The Crown has signed a Deed of Settlement with Ngāti Tamaoho at Mangatangi Marae settling its historical Treaty claims, Minister for Treaty of Waitangi Negotiations Christopher Finlayson announced today.
“Crown actions and omissions left Ngāti Tamaoho virtually landless by 1900 and resulted in socio-economic depravation, the effects of which can still be seen today,” Mr Finlayson said. “Today’s settlement provides an acknowledgement, apology and redress for the Crown’s historical breaches of the Treaty of Waitangi.”
Commercial and financial redress totalling $10.3 million includes the transfer of and opportunity to purchase specified Crown property. Ngāti Tamaoho will also receive a cultural revitalisation fund of $590,000 as part of its cultural redress.
“We can never fully compensate Ngāti Tamaoho for the wrongs of the past. But this settlement marks the beginning of a new relationship between Ngāti Tamaoho and the Crown and provides the foundation for a stronger social, cultural and economic future for the iwi.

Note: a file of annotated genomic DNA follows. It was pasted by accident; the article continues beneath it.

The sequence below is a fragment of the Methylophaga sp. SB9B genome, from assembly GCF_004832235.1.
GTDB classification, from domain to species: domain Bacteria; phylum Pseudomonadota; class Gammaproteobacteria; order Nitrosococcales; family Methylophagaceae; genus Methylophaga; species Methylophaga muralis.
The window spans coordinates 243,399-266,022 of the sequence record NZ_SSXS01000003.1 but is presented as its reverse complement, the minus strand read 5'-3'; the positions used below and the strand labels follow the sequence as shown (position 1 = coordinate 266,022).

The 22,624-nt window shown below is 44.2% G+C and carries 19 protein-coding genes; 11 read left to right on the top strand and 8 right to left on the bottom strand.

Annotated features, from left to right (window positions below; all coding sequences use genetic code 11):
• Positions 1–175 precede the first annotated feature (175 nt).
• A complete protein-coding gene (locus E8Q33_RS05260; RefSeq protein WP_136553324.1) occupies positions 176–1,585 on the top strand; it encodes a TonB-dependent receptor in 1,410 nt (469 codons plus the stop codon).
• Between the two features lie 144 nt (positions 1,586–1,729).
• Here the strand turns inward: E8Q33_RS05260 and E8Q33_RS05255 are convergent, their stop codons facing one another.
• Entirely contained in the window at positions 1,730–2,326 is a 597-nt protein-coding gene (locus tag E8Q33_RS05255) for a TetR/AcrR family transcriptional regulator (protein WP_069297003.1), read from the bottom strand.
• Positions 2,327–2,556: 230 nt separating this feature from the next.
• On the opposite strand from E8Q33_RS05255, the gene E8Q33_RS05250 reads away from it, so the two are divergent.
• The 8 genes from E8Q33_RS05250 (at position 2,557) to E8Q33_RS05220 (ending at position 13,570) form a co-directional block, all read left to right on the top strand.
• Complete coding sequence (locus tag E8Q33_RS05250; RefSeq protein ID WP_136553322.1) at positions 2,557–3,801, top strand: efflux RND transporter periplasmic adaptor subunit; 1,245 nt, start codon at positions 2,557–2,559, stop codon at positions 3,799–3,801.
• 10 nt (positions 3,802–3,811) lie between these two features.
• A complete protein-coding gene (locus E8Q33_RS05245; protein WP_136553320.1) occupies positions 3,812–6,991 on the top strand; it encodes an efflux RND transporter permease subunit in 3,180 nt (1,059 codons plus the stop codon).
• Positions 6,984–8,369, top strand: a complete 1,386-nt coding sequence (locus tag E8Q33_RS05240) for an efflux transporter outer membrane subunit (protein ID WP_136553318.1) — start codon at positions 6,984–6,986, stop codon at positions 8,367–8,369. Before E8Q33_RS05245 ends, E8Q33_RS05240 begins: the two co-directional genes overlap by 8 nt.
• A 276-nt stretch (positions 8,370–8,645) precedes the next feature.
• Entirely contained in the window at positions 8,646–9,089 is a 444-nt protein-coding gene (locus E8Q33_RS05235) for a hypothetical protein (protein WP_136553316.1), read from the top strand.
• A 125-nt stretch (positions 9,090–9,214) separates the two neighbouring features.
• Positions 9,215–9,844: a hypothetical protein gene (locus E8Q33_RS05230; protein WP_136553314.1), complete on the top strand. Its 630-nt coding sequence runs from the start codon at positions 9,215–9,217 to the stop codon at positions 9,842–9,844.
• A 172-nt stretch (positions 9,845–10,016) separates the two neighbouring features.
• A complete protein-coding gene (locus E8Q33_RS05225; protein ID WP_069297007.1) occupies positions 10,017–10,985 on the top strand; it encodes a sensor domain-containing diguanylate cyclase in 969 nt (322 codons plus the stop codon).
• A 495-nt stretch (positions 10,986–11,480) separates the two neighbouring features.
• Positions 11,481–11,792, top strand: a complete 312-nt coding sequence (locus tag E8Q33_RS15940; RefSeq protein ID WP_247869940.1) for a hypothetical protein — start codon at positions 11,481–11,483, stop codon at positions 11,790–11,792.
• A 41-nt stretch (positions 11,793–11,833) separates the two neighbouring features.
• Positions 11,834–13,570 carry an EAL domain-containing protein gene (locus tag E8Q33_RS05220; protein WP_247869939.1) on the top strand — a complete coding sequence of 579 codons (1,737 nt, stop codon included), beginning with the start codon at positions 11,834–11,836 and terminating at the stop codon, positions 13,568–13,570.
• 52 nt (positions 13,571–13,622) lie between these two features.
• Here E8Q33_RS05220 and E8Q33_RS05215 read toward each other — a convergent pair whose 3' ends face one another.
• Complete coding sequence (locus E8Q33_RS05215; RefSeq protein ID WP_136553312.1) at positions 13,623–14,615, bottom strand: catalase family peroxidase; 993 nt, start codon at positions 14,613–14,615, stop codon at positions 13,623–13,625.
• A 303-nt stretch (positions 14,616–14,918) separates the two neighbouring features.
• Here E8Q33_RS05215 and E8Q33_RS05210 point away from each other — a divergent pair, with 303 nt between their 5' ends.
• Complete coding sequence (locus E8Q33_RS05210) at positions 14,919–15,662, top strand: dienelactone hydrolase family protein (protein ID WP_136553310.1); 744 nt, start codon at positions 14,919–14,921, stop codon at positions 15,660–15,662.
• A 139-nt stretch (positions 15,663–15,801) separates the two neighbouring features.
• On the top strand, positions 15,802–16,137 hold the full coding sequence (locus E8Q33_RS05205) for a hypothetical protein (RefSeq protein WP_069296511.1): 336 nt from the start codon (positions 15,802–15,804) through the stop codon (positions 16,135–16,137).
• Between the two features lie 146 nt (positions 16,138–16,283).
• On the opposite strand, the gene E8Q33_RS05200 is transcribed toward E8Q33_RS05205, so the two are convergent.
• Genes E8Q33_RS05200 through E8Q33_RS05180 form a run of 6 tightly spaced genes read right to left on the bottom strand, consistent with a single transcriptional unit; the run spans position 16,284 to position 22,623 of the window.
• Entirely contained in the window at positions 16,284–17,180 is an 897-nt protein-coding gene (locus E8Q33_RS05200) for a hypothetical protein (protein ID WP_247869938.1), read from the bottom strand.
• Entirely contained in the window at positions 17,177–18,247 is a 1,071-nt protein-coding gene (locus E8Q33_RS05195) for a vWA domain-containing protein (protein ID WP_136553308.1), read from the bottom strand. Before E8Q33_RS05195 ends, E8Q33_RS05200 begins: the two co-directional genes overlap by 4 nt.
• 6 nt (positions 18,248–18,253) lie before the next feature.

“Signing this Deed of Settlement is an important step towards settling historical grievances in the Tāmaki Makaurau region and New Zealand as a whole,” Mr Finlayson said.
Ngāti Tamaoho is a member of the Tāmaki Collective. The iwi’s area of interest area spans from the Manukau Harbour to Franklin District, the Hūnua Ranges, Awhitū peninsula, the Waikato wetlands, Tīkapa Moana (Firth of Thames) and north to central Auckland including Remuera and Ellerslie.
A copy of the deed of settlement is available online at: www.govt.nz/treaty-settlement-documents/ngati-tamaoho/.
Attorney-General Christopher Finlayson leaves for France tomorrow to represent New Zealand at commemorations for the centenary of the Battle of Arras.
“Members of the New Zealand Tunnelling Company and the Māori Pioneer Battalion played an important role in Arras during the First World War,” Mr Finlayson said. “Over four and a half months they created almost 10 kilometres of underground passages which were capable of sheltering over 12,000 people.”
More than 100 descendants of the tunnellers will participate in New Zealand’s commemorations, along with representatives of the Cook Islands. Mr Finlayson will also represent New Zealand at commemorative events led by France, Canada and Scotland.